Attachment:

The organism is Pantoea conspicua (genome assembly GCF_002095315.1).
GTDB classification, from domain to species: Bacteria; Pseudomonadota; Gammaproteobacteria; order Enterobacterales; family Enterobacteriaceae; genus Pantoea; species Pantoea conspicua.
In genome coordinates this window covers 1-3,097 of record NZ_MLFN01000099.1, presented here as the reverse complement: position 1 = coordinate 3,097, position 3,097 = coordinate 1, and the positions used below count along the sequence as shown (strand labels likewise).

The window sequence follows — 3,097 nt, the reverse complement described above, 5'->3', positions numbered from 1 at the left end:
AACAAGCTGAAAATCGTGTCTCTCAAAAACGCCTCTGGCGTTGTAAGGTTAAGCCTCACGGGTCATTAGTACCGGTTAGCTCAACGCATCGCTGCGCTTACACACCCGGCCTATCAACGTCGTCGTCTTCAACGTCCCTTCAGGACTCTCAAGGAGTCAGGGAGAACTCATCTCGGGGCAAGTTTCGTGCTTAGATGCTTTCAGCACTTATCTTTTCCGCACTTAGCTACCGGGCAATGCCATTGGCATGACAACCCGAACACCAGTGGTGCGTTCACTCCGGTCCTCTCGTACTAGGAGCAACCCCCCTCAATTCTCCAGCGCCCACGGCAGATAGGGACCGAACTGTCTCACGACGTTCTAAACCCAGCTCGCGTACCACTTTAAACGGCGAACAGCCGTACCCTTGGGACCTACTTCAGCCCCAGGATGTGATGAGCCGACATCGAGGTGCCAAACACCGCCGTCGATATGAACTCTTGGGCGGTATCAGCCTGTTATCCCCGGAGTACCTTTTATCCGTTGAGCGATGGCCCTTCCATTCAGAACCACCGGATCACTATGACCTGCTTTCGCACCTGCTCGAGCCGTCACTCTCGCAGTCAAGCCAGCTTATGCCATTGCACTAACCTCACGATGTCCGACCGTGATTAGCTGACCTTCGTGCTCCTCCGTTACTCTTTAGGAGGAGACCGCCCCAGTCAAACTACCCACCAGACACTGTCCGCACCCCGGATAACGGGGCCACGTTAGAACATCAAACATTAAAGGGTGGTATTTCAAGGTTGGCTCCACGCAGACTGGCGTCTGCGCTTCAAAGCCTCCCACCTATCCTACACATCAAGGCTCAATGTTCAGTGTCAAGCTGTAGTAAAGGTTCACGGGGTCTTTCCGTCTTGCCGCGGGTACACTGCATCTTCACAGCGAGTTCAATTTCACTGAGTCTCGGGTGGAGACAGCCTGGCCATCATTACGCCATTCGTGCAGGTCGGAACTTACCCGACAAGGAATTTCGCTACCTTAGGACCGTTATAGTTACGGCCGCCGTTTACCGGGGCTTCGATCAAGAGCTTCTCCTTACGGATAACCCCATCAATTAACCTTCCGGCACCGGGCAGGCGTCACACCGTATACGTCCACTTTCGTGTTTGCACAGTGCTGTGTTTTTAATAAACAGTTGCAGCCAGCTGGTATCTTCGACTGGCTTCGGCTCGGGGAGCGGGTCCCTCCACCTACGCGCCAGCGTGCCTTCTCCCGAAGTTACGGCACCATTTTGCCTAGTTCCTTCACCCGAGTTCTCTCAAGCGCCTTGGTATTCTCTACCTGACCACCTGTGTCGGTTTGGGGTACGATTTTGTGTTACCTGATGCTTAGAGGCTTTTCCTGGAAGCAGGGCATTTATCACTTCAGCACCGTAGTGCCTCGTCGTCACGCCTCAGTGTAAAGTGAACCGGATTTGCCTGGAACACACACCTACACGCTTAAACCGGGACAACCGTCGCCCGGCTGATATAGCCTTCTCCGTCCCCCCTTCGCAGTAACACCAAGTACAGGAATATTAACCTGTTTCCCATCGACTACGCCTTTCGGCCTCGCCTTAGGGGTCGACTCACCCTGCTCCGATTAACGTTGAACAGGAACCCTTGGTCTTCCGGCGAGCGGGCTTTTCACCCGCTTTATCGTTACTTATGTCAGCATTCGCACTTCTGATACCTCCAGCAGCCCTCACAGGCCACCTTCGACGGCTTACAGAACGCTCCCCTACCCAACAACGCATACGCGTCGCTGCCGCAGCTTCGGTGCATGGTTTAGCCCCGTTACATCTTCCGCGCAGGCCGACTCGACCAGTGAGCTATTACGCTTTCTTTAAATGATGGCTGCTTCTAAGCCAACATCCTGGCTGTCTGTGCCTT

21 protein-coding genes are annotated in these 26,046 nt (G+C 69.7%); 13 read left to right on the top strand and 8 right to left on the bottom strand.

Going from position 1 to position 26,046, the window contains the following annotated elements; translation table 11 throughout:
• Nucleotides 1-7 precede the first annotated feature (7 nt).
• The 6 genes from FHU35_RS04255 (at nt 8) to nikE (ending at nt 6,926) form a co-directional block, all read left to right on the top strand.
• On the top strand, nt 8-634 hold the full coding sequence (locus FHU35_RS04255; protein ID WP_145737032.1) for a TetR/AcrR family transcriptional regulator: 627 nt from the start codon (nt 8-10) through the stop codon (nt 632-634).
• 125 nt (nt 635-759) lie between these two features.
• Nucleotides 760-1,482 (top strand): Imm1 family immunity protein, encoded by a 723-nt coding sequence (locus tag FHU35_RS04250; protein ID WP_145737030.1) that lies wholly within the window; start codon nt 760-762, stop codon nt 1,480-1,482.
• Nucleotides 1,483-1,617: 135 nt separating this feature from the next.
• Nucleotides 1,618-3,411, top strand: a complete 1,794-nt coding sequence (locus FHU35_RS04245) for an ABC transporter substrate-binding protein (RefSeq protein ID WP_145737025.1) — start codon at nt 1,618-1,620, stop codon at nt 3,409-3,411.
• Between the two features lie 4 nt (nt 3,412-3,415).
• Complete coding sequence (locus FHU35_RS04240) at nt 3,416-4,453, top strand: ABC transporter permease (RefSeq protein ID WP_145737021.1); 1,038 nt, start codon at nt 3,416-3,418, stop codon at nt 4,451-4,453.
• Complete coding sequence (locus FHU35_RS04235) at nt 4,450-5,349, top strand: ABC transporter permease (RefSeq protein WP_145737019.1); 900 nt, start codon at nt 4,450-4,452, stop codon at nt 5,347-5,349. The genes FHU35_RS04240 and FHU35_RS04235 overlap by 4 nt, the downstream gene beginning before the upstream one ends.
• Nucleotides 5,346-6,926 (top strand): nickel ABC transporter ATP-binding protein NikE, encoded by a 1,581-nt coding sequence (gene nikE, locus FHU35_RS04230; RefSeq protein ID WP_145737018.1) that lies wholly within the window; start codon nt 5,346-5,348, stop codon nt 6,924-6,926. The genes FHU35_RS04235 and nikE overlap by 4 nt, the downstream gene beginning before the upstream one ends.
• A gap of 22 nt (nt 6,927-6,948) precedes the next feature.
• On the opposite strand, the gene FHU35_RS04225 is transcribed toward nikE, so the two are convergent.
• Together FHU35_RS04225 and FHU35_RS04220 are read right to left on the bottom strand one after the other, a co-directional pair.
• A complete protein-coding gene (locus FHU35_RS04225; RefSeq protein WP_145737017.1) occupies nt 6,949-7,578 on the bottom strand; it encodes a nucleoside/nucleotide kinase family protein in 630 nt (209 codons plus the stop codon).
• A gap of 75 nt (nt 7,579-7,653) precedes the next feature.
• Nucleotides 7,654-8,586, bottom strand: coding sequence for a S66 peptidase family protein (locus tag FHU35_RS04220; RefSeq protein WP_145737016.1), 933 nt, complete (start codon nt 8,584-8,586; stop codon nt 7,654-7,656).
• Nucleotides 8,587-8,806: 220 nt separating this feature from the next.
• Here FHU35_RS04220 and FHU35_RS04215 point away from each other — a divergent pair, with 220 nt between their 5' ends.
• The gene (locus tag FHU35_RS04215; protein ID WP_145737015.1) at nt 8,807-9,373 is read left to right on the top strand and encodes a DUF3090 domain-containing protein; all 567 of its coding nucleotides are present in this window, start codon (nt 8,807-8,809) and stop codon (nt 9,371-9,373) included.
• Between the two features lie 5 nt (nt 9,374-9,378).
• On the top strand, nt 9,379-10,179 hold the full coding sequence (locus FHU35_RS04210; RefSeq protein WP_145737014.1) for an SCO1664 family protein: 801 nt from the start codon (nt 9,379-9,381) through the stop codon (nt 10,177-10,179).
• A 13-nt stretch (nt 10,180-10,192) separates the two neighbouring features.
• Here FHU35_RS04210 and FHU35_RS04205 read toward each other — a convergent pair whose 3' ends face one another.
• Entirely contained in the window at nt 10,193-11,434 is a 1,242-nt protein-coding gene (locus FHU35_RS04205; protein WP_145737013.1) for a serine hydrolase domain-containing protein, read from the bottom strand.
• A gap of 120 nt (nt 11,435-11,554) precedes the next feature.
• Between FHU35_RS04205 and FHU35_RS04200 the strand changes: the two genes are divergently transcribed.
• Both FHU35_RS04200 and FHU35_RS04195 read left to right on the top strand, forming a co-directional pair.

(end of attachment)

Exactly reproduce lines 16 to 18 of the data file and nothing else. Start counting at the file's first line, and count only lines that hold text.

• Complete coding sequence (locus FHU35_RS04240) at nt 3,416-4,453, top strand: ABC transporter permease (RefSeq protein ID WP_145737021.1); 1,038 nt, start codon at nt 3,416-3,418, stop codon at nt 4,451-4,453.
• Complete coding sequence (locus FHU35_RS04235) at nt 4,450-5,349, top strand: ABC transporter permease (RefSeq protein WP_145737019.1); 900 nt, start codon at nt 4,450-4,452, stop codon at nt 5,347-5,349. The genes FHU35_RS04240 and FHU35_RS04235 overlap by 4 nt, the downstream gene beginning before the upstream one ends.
• Nucleotides 5,346-6,926 (top strand): nickel ABC transporter ATP-binding protein NikE, encoded by a 1,581-nt coding sequence (gene nikE, locus FHU35_RS04230; RefSeq protein ID WP_145737018.1) that lies wholly within the window; start codon nt 5,346-5,348, stop codon nt 6,924-6,926. The genes FHU35_RS04235 and nikE overlap by 4 nt, the downstream gene beginning before the upstream one ends.